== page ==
Since many practices are not in a position to invest in professional production, here I offer four overarching tips for do-it-yourself practices that can help them more closely capture the high-quality feel of a professionally produced video. For a quick snapshot, also see Custom Videos: Do’s and Don’ts.

Custom Videos: Do’s and Don’ts


  • Place camera on a tripod
  • Use an external microphone or move the camera closer to the speaker
  • Position interviewer 1 foot to the side of the camera lens
  • Find an attractive location with a clean and uncluttered background
  • Use neutral-colored wardrobes without pin stripes and skin–colored base makeup to reduce facial shine
  • Shoot B-roll and add animations and graphics to keep the video interesting


  • Don’t use the camera’s zoom feature
  • Don’t record in an area with fluorescent lights directly overhead
  • Don’t allow hollow and noisy audio
  • Don’t keep overhead music and equipment fans on
  • Don’t allow the doctor to deliver an unscripted message

Tip No. 1: Camera and lighting. When selecting a shooting location, make sure the background is uncluttered and attractive. Avoid busy areas, open windows, and fluorescent lights directly over the speaker’s head. Put the camera, phone, or tablet on a tripod, and don’t use the zoom-in or zoom-out features. If using a phone or tablet, turn the device horizontal before recording. Appoint someone the ad hoc producer, standing behind the camera with his or her head even with the camera height and positioned about a foot to the side of the camera.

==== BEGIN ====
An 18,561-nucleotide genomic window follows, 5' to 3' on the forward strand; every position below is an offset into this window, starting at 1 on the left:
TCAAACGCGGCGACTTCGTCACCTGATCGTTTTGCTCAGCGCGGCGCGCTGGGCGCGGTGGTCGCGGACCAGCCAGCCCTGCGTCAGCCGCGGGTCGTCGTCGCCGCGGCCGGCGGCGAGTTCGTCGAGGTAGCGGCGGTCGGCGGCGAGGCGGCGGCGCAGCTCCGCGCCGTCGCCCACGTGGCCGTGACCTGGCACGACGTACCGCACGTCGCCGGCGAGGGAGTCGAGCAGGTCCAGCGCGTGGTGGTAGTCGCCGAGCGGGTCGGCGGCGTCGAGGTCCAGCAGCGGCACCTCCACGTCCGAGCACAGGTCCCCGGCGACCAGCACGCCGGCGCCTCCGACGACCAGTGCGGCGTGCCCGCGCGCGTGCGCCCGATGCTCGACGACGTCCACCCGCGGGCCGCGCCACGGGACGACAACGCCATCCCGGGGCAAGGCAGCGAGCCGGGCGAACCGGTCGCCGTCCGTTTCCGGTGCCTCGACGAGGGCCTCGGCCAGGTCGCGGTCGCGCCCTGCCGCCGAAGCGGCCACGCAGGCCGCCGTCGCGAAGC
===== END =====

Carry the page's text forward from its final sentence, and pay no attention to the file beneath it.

The speaker should look straight at the producer, rather than directly into the camera. If the speaker’s face or forehead is shiny, use some base powder makeup to minimize glare. Avoid wardrobes with the color red, bright white lab coats, and pinstriped suits. Younger doctors should wear their surgical scrubs to make them look more experienced.

Tip No. 2: Audio. Turn off any background music and paging system, and avoid being next to a window through which noisy traffic or other outdoor noise pollution can be heard. If an external, clip-on microphone cannot be used, position the camera as close to the speaker as possible, and have that person speak a little louder than normal. Make sure other external noises coming from air vents or laser fans are eliminated or minimized. Avoid distracting the speaker by having only one person in the room to ask all the questions.